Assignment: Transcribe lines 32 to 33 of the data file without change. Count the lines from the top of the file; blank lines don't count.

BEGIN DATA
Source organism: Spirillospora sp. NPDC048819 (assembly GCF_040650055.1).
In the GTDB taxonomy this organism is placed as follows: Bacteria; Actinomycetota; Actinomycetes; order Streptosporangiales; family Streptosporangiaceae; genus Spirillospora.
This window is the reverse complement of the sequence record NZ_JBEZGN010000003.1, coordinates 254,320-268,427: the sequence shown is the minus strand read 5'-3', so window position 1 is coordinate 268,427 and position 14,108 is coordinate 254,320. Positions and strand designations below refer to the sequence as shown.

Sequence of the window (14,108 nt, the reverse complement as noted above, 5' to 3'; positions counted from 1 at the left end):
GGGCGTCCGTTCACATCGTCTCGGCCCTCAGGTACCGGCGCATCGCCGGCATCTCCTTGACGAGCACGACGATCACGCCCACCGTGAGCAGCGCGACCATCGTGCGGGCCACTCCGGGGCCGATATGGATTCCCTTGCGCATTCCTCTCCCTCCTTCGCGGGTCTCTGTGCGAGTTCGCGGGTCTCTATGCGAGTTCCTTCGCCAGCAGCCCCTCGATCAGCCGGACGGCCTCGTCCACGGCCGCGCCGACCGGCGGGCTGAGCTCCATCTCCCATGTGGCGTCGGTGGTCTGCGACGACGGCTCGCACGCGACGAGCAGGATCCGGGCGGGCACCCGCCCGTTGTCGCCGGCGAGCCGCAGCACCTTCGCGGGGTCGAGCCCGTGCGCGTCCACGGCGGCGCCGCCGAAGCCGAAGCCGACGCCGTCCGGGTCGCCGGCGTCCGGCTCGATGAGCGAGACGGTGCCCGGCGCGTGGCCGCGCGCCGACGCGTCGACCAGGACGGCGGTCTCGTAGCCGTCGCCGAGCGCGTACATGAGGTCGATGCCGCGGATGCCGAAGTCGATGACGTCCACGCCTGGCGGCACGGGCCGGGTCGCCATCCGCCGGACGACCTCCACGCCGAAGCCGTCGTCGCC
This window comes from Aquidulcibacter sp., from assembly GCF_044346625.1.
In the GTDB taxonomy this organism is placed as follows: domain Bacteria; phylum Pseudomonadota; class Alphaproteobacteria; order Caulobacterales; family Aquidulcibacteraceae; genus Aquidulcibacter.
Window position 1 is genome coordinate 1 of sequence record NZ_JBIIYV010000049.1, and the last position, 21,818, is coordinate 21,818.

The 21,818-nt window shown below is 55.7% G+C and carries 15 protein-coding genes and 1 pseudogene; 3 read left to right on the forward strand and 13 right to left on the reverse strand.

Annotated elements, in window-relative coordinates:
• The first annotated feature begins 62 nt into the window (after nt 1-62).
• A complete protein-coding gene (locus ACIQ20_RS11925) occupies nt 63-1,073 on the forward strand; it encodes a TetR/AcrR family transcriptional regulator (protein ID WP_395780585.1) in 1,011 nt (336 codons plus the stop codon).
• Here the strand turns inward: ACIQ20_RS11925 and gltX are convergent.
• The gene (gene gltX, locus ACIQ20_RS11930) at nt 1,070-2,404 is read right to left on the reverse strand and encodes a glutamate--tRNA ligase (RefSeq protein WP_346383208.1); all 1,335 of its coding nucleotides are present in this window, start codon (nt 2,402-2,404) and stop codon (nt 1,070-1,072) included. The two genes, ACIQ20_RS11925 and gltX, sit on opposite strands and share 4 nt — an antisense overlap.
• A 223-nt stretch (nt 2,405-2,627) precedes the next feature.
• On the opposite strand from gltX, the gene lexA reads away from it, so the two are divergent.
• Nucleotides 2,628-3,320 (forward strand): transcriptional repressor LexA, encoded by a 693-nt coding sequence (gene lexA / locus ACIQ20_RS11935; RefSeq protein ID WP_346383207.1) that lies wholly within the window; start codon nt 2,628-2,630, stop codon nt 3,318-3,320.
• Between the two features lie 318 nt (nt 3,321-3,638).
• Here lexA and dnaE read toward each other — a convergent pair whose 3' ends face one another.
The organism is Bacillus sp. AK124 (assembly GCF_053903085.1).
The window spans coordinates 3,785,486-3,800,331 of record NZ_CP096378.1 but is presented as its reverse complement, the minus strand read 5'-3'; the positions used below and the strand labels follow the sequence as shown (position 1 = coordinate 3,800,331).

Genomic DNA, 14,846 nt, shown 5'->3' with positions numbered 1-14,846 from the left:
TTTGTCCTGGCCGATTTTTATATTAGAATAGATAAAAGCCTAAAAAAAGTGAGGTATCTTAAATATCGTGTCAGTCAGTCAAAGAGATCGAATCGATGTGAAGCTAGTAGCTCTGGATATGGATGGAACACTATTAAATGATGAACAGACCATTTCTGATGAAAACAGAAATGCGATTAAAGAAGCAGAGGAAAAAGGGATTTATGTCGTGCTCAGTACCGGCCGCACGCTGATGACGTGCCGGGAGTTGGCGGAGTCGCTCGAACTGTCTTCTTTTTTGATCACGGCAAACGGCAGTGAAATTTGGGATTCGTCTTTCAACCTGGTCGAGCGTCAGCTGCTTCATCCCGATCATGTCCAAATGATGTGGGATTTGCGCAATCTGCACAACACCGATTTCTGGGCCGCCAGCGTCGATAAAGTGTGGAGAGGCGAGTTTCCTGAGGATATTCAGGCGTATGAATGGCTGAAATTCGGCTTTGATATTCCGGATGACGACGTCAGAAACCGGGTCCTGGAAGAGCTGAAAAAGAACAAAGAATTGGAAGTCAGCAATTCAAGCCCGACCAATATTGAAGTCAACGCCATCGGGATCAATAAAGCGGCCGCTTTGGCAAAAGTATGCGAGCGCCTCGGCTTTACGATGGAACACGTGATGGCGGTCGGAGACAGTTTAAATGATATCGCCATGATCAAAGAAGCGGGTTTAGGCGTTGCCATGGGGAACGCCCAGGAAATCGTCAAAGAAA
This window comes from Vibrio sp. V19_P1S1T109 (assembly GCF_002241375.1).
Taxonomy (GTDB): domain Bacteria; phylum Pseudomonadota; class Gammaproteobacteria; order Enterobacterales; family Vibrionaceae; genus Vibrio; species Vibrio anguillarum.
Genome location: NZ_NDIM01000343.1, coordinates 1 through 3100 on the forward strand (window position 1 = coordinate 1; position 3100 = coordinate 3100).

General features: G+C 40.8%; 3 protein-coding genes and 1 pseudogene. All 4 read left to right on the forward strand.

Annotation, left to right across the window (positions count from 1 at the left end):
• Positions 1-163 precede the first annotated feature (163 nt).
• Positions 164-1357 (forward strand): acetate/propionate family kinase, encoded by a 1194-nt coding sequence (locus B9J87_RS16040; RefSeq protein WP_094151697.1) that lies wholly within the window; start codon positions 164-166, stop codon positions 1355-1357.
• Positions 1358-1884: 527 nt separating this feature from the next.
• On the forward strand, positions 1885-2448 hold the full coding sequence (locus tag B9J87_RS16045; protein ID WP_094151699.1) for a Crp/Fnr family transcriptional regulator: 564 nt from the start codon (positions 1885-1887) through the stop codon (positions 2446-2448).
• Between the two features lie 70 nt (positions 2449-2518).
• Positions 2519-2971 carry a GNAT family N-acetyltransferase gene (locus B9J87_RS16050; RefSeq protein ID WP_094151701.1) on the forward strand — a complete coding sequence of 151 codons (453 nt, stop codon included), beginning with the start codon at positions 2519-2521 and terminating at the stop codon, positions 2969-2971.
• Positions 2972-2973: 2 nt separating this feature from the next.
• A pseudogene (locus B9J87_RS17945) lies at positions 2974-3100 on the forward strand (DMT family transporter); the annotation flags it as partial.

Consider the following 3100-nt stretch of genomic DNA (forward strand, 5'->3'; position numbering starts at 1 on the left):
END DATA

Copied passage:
• On the forward strand, positions 1885-2448 hold the full coding sequence (locus tag B9J87_RS16045; protein ID WP_094151699.1) for a Crp/Fnr family transcriptional regulator: 564 nt from the start codon (positions 1885-1887) through the stop codon (positions 2446-2448).
• Between the two features lie 70 nt (positions 2449-2518).